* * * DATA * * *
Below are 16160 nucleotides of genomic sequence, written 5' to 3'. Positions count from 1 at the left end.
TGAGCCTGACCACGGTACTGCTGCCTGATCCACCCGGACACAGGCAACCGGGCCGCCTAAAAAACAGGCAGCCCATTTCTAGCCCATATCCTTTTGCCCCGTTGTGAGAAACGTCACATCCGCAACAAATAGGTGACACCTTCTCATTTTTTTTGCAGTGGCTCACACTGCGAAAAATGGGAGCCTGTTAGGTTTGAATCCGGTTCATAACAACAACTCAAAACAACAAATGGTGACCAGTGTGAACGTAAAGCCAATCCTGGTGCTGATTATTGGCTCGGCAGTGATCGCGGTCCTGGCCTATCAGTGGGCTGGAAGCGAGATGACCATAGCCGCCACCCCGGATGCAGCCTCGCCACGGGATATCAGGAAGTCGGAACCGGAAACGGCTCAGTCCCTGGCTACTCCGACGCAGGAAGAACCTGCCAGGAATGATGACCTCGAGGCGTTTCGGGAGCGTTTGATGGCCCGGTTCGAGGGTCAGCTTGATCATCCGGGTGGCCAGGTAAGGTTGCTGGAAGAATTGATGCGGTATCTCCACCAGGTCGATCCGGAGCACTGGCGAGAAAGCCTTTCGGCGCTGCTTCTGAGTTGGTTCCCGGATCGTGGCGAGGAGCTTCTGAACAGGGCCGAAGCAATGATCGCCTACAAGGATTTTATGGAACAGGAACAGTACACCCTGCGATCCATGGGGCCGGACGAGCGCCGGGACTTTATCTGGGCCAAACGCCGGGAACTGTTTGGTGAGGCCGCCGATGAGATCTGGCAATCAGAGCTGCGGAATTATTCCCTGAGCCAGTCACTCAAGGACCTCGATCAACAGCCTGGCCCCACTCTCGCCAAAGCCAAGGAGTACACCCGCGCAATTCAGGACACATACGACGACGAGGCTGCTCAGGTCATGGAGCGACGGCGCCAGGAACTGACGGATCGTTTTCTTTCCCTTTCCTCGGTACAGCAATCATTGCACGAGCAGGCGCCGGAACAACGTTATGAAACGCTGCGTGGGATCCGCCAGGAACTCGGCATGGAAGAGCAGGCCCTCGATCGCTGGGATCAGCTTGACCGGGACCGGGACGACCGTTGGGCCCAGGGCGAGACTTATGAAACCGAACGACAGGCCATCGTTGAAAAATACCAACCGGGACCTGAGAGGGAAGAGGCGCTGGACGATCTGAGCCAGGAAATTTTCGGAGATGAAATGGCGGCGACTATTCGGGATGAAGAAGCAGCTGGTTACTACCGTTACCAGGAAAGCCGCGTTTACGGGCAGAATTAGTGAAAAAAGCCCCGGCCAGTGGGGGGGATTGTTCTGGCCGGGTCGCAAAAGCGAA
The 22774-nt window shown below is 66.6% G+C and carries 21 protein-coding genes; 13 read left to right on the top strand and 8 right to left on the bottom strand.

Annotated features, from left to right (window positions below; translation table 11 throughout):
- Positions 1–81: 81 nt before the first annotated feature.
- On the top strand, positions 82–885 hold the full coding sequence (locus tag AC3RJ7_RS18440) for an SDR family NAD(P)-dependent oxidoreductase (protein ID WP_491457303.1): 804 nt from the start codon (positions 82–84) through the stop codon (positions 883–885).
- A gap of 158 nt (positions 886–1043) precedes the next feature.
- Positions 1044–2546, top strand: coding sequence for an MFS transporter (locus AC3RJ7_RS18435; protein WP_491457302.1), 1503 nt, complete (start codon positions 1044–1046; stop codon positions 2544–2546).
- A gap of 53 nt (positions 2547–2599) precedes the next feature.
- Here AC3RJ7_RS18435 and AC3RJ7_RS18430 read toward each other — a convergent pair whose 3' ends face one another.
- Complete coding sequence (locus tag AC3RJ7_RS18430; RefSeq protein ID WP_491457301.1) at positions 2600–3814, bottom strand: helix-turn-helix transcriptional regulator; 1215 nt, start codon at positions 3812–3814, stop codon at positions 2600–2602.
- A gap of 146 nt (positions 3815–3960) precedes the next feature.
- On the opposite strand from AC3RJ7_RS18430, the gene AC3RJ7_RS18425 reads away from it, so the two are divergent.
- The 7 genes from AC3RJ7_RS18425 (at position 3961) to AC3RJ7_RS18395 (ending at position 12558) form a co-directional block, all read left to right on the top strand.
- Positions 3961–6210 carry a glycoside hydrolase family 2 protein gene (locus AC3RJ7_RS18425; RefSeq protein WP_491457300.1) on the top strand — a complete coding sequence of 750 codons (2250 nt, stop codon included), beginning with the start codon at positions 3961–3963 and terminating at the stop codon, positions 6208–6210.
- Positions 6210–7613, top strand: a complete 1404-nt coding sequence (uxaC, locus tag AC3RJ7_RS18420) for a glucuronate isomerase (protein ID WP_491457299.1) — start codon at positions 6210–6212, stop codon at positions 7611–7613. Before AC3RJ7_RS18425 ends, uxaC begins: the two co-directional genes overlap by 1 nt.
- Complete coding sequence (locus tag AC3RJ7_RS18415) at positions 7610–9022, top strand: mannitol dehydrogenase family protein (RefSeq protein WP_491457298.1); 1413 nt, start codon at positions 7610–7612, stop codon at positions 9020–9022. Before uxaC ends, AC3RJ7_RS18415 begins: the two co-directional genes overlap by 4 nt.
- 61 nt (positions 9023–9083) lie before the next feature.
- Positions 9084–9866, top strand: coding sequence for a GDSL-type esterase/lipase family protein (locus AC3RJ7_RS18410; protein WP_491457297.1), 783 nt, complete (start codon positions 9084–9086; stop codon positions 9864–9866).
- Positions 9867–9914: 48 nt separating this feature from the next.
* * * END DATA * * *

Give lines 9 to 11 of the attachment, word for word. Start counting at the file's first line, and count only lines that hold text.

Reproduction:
- A gap of 53 nt (positions 2547–2599) precedes the next feature.
- Here AC3RJ7_RS18435 and AC3RJ7_RS18430 read toward each other — a convergent pair whose 3' ends face one another.
- Complete coding sequence (locus tag AC3RJ7_RS18430; RefSeq protein ID WP_491457301.1) at positions 2600–3814, bottom strand: helix-turn-helix transcriptional regulator; 1215 nt, start codon at positions 3812–3814, stop codon at positions 2600–2602.